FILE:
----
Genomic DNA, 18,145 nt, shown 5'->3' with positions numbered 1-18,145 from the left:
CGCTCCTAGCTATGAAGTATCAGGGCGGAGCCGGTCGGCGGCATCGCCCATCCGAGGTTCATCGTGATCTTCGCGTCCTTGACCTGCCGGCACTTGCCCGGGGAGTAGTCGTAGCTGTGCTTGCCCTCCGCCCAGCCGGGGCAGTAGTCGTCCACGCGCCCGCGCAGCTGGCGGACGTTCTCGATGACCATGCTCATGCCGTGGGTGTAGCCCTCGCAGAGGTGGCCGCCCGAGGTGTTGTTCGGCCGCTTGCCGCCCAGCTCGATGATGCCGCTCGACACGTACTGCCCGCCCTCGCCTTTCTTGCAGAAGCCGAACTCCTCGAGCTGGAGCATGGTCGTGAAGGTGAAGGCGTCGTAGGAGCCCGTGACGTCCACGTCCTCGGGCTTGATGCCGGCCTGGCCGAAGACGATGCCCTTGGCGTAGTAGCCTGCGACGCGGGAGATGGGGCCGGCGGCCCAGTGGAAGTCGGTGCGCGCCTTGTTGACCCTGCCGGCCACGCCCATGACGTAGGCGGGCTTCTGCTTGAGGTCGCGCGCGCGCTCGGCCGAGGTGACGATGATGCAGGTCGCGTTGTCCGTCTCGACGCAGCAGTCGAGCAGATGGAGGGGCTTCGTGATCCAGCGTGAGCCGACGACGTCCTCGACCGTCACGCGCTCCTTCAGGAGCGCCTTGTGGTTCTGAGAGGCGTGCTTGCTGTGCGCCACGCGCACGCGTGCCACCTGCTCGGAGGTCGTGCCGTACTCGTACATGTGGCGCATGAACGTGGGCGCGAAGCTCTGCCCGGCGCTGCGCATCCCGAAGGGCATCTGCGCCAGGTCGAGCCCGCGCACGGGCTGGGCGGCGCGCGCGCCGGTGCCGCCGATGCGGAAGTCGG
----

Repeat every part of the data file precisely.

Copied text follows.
Genomic DNA, 18,145 nt, shown 5'->3' with positions numbered 1-18,145 from the left:
CGCTCCTAGCTATGAAGTATCAGGGCGGAGCCGGTCGGCGGCATCGCCCATCCGAGGTTCATCGTGATCTTCGCGTCCTTGACCTGCCGGCACTTGCCCGGGGAGTAGTCGTAGCTGTGCTTGCCCTCCGCCCAGCCGGGGCAGTAGTCGTCCACGCGCCCGCGCAGCTGGCGGACGTTCTCGATGACCATGCTCATGCCGTGGGTGTAGCCCTCGCAGAGGTGGCCGCCCGAGGTGTTGTTCGGCCGCTTGCCGCCCAGCTCGATGATGCCGCTCGACACGTACTGCCCGCCCTCGCCTTTCTTGCAGAAGCCGAACTCCTCGAGCTGGAGCATGGTCGTGAAGGTGAAGGCGTCGTAGGAGCCCGTGACGTCCACGTCCTCGGGCTTGATGCCGGCCTGGCCGAAGACGATGCCCTTGGCGTAGTAGCCTGCGACGCGGGAGATGGGGCCGGCGGCCCAGTGGAAGTCGGTGCGCGCCTTGTTGACCCTGCCGGCCACGCCCATGACGTAGGCGGGCTTCTGCTTGAGGTCGCGCGCGCGCTCGGCCGAGGTGACGATGATGCAGGTCGCGTTGTCCGTCTCGACGCAGCAGTCGAGCAGATGGAGGGGCTTCGTGATCCAGCGTGAGCCGACGACGTCCTCGACCGTCACGCGCTCCTTCAGGAGCGCCTTGTGGTTCTGAGAGGCGTGCTTGCTGTGCGCCACGCGCACGCGTGCCACCTGCTCGGAGGTCGTGCCGTACTCGTACATGTGGCGCATGAACGTGGGCGCGAAGCTCTGCCCGGCGCTGCGCATCCCGAAGGGCATCTGCGCCAGGTCGAGCCCGCGCACGGGCTGGGCGGCGCGCGCGCCGGTGCCGCCGATGCGGAAGTCGG